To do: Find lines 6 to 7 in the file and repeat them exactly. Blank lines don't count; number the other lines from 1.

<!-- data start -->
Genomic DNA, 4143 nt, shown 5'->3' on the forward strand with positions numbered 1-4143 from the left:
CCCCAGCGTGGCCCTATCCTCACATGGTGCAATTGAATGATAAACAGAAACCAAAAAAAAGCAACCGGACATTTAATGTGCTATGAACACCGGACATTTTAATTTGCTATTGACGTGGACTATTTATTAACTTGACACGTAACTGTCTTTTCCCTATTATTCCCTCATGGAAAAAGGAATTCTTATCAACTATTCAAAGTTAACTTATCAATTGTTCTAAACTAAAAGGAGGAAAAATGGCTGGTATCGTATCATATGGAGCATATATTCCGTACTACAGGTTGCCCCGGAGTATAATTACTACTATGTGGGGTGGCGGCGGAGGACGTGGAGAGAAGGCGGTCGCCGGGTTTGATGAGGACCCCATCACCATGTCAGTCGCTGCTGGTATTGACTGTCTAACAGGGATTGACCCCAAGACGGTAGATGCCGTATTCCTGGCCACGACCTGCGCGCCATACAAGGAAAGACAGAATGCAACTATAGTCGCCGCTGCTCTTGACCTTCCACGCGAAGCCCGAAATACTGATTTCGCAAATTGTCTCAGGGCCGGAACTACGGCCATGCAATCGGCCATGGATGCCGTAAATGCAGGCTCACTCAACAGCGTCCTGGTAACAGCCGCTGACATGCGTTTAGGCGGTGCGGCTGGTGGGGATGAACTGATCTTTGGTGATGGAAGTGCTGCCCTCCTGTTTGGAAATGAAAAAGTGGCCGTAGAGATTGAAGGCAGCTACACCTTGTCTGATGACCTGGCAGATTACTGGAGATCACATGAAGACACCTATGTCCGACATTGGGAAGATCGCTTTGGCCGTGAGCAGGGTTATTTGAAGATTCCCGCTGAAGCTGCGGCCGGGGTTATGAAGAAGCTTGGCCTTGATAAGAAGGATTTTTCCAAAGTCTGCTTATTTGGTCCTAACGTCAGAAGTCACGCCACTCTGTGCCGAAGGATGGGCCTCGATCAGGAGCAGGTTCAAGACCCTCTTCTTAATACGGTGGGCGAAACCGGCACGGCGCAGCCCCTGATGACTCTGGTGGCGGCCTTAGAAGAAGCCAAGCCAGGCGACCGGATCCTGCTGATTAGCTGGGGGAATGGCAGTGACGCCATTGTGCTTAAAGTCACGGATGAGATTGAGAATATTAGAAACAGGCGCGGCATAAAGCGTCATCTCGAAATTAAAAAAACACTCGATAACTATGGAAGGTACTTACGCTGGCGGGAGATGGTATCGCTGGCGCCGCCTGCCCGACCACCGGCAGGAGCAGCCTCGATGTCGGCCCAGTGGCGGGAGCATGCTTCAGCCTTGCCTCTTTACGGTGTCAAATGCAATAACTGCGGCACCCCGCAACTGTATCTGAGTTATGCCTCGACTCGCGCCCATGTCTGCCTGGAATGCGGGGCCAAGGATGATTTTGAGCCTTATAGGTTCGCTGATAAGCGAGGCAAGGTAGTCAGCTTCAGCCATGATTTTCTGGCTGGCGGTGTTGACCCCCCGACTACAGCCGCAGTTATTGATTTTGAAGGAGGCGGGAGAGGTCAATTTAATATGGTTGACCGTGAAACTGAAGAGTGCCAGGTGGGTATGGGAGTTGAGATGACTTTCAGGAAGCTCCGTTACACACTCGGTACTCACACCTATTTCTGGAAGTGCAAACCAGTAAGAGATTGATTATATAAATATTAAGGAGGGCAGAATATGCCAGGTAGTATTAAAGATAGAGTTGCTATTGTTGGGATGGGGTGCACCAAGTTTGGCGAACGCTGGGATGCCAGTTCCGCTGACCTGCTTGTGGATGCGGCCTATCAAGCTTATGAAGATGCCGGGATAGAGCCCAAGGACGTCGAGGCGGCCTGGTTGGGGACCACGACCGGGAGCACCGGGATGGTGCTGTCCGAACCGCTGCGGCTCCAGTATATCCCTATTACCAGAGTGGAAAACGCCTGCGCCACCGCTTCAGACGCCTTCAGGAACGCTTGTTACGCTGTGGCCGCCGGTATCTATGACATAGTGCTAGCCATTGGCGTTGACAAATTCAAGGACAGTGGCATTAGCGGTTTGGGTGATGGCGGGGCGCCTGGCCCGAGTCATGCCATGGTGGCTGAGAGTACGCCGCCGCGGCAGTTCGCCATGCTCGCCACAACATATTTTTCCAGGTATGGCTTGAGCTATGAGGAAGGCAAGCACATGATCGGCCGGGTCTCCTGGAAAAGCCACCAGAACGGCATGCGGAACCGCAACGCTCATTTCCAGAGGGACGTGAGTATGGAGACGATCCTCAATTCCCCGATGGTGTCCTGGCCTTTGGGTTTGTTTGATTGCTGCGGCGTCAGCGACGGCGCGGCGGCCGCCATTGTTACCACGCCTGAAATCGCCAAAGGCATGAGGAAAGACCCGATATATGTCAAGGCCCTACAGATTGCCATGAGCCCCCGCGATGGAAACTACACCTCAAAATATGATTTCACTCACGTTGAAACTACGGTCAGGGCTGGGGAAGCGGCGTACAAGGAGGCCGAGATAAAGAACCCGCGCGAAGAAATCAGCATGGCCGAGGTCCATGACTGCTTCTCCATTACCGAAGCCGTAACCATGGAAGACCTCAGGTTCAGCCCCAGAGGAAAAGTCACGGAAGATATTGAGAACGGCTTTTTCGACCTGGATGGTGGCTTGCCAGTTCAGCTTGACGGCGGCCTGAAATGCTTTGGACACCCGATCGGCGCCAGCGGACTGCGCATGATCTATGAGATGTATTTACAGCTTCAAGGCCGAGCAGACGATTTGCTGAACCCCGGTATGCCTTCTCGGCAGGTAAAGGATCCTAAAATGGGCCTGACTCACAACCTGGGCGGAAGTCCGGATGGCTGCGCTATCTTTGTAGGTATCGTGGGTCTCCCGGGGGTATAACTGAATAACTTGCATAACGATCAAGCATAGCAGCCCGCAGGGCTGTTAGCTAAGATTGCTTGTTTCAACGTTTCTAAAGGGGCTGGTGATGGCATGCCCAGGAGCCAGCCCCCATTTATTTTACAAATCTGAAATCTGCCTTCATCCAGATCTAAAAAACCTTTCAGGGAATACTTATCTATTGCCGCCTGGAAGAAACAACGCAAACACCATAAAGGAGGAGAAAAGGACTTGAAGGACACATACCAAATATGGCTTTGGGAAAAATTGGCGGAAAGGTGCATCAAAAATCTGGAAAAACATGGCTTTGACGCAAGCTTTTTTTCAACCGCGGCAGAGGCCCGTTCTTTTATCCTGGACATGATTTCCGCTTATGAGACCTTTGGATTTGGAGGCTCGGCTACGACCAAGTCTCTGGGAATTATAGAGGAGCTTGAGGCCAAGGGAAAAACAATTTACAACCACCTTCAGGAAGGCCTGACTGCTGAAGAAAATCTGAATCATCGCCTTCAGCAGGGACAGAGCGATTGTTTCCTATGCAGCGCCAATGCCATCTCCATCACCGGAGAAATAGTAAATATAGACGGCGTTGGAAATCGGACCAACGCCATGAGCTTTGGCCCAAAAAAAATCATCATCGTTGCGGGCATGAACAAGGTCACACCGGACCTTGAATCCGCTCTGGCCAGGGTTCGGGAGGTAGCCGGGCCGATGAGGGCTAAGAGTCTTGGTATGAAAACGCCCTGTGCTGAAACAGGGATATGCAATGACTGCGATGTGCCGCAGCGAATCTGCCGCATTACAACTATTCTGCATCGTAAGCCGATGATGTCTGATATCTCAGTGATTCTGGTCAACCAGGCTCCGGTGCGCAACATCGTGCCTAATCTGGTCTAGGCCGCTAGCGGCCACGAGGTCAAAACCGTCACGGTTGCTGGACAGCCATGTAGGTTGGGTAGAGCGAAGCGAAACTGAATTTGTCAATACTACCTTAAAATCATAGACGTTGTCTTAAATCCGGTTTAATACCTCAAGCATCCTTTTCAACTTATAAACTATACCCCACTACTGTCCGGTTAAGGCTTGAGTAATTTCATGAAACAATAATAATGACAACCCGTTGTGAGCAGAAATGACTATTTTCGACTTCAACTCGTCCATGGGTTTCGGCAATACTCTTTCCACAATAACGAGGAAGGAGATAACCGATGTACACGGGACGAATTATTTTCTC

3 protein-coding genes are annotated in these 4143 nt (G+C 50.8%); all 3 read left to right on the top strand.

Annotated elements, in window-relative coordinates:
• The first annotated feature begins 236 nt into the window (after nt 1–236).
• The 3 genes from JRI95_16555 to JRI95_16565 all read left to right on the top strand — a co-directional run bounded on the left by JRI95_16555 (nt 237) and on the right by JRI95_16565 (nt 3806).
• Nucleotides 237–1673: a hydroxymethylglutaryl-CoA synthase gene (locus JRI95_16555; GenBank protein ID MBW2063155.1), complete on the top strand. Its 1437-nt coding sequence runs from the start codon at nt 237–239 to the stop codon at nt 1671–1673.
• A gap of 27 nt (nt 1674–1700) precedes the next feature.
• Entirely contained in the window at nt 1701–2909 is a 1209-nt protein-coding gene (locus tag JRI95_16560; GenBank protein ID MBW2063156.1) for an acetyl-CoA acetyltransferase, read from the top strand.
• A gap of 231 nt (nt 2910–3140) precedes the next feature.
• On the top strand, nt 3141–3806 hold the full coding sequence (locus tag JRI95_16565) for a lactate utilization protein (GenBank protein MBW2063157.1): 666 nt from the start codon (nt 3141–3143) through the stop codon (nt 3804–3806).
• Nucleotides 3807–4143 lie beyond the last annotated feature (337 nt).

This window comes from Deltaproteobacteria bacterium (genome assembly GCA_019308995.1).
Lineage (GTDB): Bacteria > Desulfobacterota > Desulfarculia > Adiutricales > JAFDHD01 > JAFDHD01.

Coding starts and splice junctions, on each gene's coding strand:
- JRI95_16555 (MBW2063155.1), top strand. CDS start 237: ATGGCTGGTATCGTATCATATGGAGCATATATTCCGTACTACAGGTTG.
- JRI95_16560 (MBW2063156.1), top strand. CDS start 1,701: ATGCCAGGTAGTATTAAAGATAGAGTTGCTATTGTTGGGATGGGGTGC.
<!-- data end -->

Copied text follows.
• The 3 genes from JRI95_16555 to JRI95_16565 all read left to right on the top strand — a co-directional run bounded on the left by JRI95_16555 (nt 237) and on the right by JRI95_16565 (nt 3806).
• Nucleotides 237–1673: a hydroxymethylglutaryl-CoA synthase gene (locus JRI95_16555; GenBank protein ID MBW2063155.1), complete on the top strand. Its 1437-nt coding sequence runs from the start codon at nt 237–239 to the stop codon at nt 1671–1673.